Wadi Dawkah, in stony semi-desert limestone soil, is about 40km north of Salalah. It is another UNESCO World Heritage Site, a natural park of more than one thousand ancient frankincense trees, the source of wealth for this entire region going back millennia. It was the market for frankincense that started the ancient trading routes plied by camel trains, up the east coast to Persia and the west coast to the Holy Lands. In recent years a further 5,000 trees have been planted to make this a world centre for the contemporary production of frankincense, a rubbery substance used for soaps, perfumes and traditional medicines.

Salalah itself is scattered across the plain between a mountain escarpment and the Indian Ocean. In the summer it is turned green and misty by the khareef (monsoon) and attracts Gulf visitors fleeing the furnace, but the rest of the year it is an oasis of banana, papaya and watermelon plantations. There are rows and rows of shacks selling the local fruit and veg all over town, creating a tropical vibe.

Between 1932 and 1970, Salalah was the residence of Sultan Said bin Taimur. His son, Qaboos, was born here. He aceded to his father’s throne in 1970, then decided to move his capital to Muscat, where he lived until he quietly left for medical treatment in Germany.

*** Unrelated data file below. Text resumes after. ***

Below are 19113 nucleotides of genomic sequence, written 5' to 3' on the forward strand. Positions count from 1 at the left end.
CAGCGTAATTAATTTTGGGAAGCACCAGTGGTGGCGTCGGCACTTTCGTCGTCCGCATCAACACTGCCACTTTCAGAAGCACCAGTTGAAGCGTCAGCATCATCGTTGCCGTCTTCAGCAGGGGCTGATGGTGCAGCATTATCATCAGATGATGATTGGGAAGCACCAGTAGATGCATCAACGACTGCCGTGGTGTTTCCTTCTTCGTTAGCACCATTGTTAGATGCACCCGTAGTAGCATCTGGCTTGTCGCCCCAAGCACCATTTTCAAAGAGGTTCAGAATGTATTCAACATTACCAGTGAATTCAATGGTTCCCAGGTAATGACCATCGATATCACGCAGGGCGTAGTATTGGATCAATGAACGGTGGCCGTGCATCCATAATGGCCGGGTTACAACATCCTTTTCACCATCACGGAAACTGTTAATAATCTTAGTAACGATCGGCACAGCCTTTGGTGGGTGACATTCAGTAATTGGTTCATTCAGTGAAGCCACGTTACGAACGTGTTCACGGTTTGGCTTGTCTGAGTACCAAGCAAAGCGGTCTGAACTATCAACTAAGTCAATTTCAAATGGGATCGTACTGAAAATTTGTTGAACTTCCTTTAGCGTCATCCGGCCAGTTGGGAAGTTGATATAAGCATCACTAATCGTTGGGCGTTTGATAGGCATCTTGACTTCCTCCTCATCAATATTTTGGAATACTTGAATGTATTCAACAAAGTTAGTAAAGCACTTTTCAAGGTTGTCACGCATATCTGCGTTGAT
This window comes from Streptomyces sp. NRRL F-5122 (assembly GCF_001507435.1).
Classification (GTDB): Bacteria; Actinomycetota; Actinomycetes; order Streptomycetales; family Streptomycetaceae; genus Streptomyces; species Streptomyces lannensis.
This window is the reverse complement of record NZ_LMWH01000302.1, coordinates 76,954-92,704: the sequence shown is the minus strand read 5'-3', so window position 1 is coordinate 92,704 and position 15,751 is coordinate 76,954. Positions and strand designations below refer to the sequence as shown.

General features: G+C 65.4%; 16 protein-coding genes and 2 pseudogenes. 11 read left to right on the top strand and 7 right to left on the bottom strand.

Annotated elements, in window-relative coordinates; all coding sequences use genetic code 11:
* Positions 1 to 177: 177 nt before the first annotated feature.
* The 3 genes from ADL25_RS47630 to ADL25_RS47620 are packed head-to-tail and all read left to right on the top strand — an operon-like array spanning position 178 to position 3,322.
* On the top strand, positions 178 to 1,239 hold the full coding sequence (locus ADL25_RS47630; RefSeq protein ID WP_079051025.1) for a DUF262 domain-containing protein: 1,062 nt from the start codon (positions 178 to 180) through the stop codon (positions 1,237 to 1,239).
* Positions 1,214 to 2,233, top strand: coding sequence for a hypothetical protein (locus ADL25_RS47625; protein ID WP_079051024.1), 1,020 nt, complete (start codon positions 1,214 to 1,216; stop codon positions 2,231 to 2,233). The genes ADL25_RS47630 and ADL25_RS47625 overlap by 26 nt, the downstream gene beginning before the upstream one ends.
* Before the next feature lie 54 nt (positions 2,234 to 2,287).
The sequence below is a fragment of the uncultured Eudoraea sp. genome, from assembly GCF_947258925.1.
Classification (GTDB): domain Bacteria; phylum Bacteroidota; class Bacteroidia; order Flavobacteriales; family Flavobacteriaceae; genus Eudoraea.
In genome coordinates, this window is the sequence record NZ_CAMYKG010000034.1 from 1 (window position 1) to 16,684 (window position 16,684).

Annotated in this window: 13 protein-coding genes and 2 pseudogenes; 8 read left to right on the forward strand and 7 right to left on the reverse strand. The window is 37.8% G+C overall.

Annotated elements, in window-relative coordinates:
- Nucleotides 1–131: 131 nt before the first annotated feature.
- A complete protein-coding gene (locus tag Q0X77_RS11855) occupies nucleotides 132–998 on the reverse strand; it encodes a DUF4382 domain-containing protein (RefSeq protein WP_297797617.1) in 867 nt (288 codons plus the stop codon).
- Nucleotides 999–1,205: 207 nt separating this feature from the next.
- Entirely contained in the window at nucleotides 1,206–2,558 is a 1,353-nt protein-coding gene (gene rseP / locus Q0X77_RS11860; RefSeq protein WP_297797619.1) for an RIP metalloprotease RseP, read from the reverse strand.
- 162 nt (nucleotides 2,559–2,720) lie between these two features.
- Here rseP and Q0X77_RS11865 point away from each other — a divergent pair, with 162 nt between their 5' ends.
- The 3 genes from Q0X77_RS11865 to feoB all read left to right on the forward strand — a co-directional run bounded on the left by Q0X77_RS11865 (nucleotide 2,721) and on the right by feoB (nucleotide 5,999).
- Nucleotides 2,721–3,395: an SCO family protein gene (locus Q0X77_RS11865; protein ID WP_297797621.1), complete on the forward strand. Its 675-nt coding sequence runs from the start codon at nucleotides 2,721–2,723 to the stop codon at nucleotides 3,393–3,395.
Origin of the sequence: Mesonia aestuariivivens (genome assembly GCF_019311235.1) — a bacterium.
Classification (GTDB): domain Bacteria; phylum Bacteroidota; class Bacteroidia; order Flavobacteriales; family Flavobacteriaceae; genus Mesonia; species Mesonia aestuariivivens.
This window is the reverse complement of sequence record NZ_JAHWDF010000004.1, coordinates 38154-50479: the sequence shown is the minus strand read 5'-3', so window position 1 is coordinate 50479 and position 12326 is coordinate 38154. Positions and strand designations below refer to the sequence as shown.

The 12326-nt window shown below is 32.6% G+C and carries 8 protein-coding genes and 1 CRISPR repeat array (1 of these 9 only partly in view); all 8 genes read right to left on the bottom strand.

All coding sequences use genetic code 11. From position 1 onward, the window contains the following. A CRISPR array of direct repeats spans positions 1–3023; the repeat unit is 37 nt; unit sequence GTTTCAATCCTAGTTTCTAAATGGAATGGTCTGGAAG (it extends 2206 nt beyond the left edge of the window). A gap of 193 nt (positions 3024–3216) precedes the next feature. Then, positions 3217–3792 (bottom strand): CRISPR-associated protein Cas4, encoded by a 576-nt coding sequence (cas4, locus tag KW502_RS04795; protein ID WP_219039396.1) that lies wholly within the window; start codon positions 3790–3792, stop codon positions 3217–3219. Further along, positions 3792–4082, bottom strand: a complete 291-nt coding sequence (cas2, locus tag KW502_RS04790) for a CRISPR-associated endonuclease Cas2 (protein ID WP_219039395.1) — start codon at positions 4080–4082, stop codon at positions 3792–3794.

Salalah is a seaside town with long stretches of lovely beaches and a centre of broad boulevards lined with national flags, coconut palms and elegant streetlamps. It is also a world centre for camels, hundreds and hundreds of which roam freely all over the desert, the beach, the grass, and the road.

Other residents around here include the Arabian oryx, the national animal, as well as honey badgers, hyenas, Arabian wolves, and critically endangered little Arabian leopards.

The obvious place to stay is Al Baleed by Anantara right on the beach, though the Crowne Plaza next door is also fine. Nearby is the Al Baleed UNESCO archaeological park, so rarely visited that when we went we had to knock on the door to get them to open up. This is the site of the former city of Zafar, founded 4,000 years ago, which flourished from the eighth to the sixteenth centuries when it traded the frankincense grown in Wadi Dawkah as far afield as East Africa, India and China, drawing the boundaries for Oman’s own imperial ambitions. At present, it is primarily of academic interest as it is largely unexcavated rubble. It is on the other side of the river to the imposing shell of the Frankincense Museum, not far from the neat and tidy little square of kiosks that compose the souq, which is the place to buy frankincense, white for consuming and brown for burning. The main attractions in town are the Clock Tower and the Sultan Qaboos Grand Mosque.